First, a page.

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windowsill

or window sill

[win-doh-sil] /ˈwɪn doʊˌsɪl/
noun
1.
the sill under a window.
Origin of windowsill
1695-1705
1695-1705; window + sill
Dictionary.com Unabridged
Based on the Random House Dictionary, © Random House, Inc. 2015.
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Examples from the Web for windowsill
Contemporary Examples
Historical Examples
  • The jailer who had brought Maslova in sat on a windowsill at some distance from them.

    Resurrection Leo Tolstoy
  • Leaning on the windowsill, I indicated the progress of the flood.

    The Flood Emile Zola
  • When I got home the brose for dinner was cooling on the windowsill, and my mother was frying the fish I had caught in the morning.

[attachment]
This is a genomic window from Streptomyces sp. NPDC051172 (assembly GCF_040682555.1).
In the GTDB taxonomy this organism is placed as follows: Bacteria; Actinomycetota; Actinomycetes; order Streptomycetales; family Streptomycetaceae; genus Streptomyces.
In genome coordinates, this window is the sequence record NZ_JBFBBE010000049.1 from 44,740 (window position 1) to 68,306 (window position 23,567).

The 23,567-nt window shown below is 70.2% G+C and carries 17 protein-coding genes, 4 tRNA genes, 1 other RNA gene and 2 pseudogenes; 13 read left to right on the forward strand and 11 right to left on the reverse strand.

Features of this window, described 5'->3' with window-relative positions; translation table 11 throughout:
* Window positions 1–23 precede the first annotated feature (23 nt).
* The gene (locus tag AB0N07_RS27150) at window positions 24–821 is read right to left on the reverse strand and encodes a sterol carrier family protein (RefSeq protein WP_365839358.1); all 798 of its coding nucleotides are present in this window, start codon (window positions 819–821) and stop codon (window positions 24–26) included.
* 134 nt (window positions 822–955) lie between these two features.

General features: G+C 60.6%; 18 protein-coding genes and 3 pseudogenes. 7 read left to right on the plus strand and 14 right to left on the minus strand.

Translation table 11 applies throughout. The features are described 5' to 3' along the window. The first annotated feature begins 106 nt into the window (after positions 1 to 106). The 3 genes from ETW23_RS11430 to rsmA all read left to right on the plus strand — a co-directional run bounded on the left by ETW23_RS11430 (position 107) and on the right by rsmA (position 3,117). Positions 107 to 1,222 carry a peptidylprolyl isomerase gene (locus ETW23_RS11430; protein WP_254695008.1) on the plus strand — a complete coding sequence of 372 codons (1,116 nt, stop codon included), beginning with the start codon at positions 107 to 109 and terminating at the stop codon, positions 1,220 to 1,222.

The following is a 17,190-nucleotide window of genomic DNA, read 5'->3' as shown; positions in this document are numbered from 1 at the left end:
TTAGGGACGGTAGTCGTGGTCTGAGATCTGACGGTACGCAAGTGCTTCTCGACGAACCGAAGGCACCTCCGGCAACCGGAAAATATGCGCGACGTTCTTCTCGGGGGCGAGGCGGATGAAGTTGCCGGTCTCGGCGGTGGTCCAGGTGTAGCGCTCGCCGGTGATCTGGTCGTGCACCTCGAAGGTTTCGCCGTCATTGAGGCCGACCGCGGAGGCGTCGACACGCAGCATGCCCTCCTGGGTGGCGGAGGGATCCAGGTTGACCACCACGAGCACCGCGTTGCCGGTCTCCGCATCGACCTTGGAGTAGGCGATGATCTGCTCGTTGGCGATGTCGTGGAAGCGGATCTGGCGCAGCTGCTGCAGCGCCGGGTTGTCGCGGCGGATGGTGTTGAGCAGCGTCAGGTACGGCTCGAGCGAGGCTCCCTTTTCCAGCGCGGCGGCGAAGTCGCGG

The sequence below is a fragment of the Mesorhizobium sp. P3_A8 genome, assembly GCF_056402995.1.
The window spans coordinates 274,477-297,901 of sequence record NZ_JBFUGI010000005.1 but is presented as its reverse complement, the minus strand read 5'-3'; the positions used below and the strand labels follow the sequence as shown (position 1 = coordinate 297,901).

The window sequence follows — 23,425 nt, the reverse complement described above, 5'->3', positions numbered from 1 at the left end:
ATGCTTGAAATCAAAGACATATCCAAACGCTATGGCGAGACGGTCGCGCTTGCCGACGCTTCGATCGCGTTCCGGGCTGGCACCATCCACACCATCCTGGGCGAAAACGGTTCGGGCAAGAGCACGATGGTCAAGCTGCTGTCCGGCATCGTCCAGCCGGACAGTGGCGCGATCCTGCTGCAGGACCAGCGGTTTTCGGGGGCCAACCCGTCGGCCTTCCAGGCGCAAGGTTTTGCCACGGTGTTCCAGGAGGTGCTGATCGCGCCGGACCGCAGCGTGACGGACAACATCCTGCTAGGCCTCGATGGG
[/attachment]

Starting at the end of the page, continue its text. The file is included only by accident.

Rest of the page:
The Pilots of Pomona Robert Leighton
  • Derek sat in the windowsill, and when he moved he touched me.

    The Freelands John Galsworthy
  • At that, Sir George put the other foot over the windowsill, and in a moment we were all in headlong flight.

    Affinities and Other Stories Mary Roberts Rinehard
  • She rested her arms on the windowsill and her head on her forearms.

    The Lone Ranger Rides Fran Striker
  • If I lay a piece of butcher's meat on the windowsill, she hastens up, works her will on it and retires.

    The Life of the Fly J. Henri Fabre
British Dictionary definitions for windowsill

windowsill

/ˈwɪndəʊˌsɪl/
noun
1.
a sill below a window
Collins English Dictionary - Complete & Unabridged 2012 Digital Edition
© William Collins Sons & Co. Ltd. 1979, 1986 © HarperCollins
Publishers 1998, 2000, 2003, 2005, 2006, 2007, 2009, 2012
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Word Origin and History for windowsill
n.

1703, from window (n.) + sill (n.).

Online Etymology Dictionary, © 2010 Douglas Harper
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Difficulty index for windowsill

Few English speakers likely know this word

Word Value for windowsill

0
20
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